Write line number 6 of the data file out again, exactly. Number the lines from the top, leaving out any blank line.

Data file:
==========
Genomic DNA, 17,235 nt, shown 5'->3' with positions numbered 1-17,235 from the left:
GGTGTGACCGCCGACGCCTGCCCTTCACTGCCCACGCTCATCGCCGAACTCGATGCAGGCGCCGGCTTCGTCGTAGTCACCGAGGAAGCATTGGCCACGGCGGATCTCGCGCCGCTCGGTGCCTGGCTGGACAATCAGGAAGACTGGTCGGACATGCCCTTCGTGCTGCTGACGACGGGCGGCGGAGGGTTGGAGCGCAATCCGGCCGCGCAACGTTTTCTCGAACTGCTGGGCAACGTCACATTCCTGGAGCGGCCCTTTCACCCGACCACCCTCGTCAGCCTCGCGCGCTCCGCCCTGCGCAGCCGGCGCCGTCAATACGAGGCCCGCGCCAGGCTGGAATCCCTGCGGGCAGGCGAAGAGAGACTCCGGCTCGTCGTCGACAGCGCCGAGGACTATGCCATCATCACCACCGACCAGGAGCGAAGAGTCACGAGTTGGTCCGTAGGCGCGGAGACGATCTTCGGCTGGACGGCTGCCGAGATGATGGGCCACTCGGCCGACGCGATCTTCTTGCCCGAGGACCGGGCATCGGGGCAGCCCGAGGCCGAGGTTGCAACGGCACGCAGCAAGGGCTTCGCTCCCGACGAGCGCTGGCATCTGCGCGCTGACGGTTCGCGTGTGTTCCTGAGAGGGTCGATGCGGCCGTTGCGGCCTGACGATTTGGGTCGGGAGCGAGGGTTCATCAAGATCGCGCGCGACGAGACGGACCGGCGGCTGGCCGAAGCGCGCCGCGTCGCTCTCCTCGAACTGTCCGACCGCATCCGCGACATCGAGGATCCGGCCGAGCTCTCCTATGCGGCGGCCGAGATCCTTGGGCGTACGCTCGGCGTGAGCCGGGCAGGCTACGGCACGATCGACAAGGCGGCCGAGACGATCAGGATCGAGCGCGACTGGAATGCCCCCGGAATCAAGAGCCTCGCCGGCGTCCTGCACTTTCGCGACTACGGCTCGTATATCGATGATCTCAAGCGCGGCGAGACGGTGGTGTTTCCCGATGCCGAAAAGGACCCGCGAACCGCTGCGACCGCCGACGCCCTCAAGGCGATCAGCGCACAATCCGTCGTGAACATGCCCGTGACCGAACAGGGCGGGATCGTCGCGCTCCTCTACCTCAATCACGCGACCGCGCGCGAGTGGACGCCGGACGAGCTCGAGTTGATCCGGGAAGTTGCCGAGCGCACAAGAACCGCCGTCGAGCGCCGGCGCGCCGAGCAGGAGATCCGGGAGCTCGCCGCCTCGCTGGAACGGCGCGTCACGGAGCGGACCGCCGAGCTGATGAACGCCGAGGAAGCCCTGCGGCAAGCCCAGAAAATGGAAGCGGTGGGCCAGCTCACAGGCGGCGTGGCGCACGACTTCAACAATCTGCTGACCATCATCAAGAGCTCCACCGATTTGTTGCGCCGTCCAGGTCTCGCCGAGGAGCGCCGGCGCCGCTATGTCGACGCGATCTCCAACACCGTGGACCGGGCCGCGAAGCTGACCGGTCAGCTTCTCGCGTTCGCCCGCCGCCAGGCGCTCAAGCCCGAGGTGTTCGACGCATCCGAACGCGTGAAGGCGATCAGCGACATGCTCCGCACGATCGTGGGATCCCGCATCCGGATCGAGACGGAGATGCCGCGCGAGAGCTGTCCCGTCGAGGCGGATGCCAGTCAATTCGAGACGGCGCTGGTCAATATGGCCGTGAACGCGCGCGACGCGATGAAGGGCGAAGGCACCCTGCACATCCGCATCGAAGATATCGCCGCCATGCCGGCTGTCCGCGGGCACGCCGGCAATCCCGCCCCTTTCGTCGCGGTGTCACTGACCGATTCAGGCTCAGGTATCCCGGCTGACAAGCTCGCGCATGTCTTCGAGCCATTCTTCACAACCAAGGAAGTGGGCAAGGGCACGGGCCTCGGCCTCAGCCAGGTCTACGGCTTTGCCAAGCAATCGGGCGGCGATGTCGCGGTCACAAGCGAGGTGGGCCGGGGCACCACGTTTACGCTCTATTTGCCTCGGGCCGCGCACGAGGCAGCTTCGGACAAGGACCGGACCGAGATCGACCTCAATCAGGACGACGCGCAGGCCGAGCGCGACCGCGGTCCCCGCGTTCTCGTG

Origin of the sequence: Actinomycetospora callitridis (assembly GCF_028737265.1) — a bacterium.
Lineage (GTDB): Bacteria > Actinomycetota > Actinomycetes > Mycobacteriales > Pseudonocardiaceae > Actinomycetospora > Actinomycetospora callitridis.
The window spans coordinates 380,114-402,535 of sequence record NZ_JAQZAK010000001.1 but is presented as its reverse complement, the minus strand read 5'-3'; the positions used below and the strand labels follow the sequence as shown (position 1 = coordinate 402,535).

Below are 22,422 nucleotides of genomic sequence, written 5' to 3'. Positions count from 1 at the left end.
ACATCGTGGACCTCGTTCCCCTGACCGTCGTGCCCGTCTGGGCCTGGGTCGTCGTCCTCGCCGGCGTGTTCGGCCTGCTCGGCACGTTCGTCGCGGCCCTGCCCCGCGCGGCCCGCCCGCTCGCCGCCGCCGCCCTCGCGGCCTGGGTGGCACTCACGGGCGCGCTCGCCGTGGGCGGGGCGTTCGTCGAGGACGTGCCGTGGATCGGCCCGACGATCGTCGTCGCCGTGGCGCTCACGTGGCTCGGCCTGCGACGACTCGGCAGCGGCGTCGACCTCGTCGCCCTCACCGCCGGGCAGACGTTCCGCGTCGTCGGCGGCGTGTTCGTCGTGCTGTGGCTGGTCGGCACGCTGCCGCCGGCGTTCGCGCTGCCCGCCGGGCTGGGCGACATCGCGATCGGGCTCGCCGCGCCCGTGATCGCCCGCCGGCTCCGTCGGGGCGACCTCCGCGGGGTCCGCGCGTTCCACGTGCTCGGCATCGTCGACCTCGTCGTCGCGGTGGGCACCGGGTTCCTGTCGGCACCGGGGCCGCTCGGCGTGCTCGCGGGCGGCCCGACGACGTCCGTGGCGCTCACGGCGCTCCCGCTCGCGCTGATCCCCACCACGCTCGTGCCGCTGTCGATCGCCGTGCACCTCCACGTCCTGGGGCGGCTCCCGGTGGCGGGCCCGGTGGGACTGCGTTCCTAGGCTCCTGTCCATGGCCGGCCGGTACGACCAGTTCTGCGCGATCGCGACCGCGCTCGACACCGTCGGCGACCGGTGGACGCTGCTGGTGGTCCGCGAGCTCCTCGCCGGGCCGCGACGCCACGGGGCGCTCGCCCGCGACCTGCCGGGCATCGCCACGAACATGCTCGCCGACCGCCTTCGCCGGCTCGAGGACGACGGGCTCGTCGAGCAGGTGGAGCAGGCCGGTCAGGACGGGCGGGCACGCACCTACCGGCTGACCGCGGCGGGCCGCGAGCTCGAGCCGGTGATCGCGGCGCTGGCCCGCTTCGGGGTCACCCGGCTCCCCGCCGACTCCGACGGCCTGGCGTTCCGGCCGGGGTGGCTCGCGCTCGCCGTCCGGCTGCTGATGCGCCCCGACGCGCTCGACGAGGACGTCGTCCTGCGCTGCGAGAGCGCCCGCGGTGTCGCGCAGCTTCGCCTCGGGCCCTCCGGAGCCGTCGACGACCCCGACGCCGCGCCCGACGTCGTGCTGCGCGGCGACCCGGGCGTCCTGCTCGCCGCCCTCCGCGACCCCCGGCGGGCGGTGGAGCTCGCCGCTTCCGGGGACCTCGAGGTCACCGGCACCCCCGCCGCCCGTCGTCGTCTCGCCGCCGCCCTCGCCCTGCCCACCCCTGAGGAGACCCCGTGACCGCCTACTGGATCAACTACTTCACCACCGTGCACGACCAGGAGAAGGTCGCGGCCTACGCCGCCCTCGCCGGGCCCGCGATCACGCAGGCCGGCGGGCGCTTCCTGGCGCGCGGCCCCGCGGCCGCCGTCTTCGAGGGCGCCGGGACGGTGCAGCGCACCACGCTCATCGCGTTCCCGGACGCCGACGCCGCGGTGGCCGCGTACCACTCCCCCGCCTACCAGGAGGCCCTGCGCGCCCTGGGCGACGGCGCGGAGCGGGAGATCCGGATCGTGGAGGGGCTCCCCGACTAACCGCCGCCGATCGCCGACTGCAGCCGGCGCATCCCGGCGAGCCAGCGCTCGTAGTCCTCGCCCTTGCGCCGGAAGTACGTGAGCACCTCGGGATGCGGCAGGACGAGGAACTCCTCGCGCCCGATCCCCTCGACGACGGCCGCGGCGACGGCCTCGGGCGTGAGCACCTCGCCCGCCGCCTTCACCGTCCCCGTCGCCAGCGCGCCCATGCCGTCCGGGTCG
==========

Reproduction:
Below are 22,422 nucleotides of genomic sequence, written 5' to 3'. Positions count from 1 at the left end.